It's prime-time TV in Venezuela and the host is saying that opposition presidential candidate Henrique Capriles, whose grandmother was a Holocaust survivor, is a Nazi and Hitler cultist. "You can say what you want about your ancestors, but you are a Nazi," host Miguez Perez says of Capriles, who has Jewish ancestry but is a practicing Roman Catholic. The program is not some renegade gossip show but one earning pride of place on Venezuela's state-owned VTV channel, which is seen as closely reflecting the views of leftist President Hugo Chavez.
CALIFORNIA | LOCAL
July 10, 1992
Margarita Nieto's excellent column ("The Intelligentsia Is Anti-Intellect," Commentary, June 30) accurately describes the declining state of intellectual discourse in America, and notes one of its main features. "Intellectuals, like politicians . . . become masters of the commonplace, priding themselves on their mediocre and simplistic self-presentation. . . ." Intellectuals are talking about the world in banal terms, abusing their leadership function. But there's another dimension to this problem that needs to be added to Nieto's analysis--the fashion in intellectual talk is undemocratic.
ENTERTAINMENT
June 26, 2013 | By Joe Flint
The original political shout-fest is coming back. CNN said "Crossfire," which was a staple of the cable news channel for over 20 years before being canceled in 2005, will return to its schedule this fall. “Few programs in the history of CNN have had the kind of impact on political discourse that 'Crossfire' did - it was a terrific program then, and we believe the time is right to bring it back and do it again,” said CNN Worldwide President Jeff Zucker in a statement. “We look forward to the opportunity to host passionate conversation from all sides of the political spectrum.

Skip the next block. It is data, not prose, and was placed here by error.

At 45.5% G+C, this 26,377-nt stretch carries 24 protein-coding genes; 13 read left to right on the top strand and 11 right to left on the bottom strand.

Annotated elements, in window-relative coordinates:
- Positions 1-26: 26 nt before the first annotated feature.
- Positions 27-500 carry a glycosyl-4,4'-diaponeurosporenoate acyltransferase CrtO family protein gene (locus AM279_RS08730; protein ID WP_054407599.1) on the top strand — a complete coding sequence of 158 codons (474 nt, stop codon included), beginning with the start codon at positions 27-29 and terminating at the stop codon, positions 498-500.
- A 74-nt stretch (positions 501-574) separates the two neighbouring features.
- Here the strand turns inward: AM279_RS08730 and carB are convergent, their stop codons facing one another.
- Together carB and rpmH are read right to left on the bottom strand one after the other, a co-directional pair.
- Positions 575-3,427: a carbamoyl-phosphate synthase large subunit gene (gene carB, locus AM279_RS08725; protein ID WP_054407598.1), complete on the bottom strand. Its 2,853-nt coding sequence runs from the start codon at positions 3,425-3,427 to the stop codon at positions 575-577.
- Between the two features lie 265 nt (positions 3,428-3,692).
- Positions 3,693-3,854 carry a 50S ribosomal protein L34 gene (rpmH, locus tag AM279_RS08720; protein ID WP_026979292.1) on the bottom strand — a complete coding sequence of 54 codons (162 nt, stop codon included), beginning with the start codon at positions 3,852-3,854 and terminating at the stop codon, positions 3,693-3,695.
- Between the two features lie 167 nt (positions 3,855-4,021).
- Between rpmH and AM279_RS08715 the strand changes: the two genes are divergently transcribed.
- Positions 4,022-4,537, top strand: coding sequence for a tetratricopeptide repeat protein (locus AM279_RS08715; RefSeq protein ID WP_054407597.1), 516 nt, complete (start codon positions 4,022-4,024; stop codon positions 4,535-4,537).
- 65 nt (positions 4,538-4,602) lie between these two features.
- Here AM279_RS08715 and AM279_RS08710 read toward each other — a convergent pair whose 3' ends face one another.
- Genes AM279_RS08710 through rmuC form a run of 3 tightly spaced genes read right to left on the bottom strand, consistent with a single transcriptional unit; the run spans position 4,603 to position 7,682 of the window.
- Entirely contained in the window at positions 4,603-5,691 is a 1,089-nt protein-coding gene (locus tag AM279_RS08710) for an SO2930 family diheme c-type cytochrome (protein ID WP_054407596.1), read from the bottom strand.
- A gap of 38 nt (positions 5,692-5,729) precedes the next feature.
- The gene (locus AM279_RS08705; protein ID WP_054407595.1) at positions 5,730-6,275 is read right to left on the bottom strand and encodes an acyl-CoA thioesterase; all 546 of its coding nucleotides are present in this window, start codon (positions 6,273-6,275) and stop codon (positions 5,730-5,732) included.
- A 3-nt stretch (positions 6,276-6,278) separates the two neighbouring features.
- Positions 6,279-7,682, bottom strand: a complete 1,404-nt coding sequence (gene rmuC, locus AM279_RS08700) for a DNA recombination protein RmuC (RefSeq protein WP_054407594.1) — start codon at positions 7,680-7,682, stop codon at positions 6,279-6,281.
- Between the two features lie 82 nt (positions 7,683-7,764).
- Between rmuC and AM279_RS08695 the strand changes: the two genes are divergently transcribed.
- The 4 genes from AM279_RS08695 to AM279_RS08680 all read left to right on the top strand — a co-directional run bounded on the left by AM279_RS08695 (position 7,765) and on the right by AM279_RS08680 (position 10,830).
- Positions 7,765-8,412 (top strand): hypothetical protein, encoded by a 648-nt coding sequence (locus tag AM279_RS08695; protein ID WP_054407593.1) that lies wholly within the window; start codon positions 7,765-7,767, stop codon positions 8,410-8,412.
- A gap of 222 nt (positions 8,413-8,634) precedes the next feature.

NATIONAL
May 7, 2012 | By Tina Susman, Los Angeles Times
PITTSBURGH - Jon Rubin had an important question, and he knew where to find the answer: at the North Korean Embassy in Cuba, which he was visiting in March on a business trip. A man in jogging clothes and flip-flops came to the embassy gate after Rubin and his small entourage of fellow Americans rang the doorbell at the ornate diplomatic mission on a tree-lined street in Havana's Vedado neighborhood. The Americans posed the question: What exactly do they eat in North Korea?
OPINION
December 1, 2011 | Meghan Daum
"Emma Sullivan just became the new Ferris Bueller. " That was the astute observation of a writer for Roll Call, one of countless panegyrics to the 18-year-old Kansan who refused to apologize to Gov. Sam Brownback for sending a not-very-nice tweet about him to her 60-some followers. The tweet in question, which Sullivan composed on Nov. 21 at a Youth in Government Program in Topeka, went as follows: "Just made mean comments at gov. brownback and told him he sucked, in person #heblowsalot.